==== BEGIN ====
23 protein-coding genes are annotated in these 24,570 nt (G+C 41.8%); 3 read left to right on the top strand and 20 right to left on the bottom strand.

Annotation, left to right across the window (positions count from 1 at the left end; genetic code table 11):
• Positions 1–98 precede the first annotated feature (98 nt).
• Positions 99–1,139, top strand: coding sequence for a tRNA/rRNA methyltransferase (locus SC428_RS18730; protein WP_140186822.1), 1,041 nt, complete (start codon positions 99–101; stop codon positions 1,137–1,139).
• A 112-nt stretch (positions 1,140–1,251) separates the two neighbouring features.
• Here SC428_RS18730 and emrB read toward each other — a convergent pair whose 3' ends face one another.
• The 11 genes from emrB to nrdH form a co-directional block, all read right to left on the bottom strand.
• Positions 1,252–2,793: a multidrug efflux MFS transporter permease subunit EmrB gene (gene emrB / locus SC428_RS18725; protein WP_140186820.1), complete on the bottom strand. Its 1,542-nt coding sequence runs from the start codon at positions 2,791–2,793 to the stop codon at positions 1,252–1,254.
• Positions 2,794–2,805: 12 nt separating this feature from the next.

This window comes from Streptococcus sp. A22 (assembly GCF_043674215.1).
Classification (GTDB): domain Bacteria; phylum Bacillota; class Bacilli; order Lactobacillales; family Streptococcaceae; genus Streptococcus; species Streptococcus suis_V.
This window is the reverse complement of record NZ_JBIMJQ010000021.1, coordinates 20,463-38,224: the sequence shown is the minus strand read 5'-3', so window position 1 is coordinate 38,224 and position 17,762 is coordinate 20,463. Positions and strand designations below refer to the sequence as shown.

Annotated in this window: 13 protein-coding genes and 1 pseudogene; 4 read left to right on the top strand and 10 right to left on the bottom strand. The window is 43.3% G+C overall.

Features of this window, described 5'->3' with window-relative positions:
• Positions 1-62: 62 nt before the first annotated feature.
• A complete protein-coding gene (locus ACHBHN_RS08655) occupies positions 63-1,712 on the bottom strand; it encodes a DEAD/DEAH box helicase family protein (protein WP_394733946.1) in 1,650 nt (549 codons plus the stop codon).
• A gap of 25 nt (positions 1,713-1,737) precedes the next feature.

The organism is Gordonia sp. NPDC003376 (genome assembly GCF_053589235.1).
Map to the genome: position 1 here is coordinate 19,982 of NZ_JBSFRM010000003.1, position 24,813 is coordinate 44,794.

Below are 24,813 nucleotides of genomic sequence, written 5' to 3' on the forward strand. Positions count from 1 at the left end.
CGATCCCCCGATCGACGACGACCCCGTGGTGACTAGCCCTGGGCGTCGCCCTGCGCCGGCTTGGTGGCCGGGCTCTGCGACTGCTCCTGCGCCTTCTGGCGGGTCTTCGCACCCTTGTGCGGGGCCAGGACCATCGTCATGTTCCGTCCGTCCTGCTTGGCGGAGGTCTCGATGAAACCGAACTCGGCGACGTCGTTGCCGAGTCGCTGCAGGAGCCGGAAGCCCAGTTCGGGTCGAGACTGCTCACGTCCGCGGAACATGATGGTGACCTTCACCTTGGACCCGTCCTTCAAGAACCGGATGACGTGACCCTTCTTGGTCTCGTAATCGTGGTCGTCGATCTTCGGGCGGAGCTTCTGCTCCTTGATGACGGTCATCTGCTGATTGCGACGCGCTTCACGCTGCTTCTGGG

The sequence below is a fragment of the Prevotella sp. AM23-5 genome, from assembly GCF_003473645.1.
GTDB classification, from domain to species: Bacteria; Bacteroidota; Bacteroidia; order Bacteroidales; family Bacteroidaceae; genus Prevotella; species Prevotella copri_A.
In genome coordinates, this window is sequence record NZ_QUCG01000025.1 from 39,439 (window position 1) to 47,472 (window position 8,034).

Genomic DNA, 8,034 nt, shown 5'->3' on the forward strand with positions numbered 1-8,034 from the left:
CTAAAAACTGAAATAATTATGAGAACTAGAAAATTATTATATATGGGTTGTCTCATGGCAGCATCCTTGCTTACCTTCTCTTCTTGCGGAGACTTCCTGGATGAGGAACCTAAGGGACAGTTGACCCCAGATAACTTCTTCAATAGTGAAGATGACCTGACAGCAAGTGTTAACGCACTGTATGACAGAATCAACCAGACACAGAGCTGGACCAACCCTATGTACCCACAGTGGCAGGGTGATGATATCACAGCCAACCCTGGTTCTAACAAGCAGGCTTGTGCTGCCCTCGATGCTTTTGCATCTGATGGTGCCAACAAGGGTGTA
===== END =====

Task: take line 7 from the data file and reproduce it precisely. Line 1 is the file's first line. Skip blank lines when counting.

• The 11 genes from emrB to nrdH form a co-directional block, all read right to left on the bottom strand.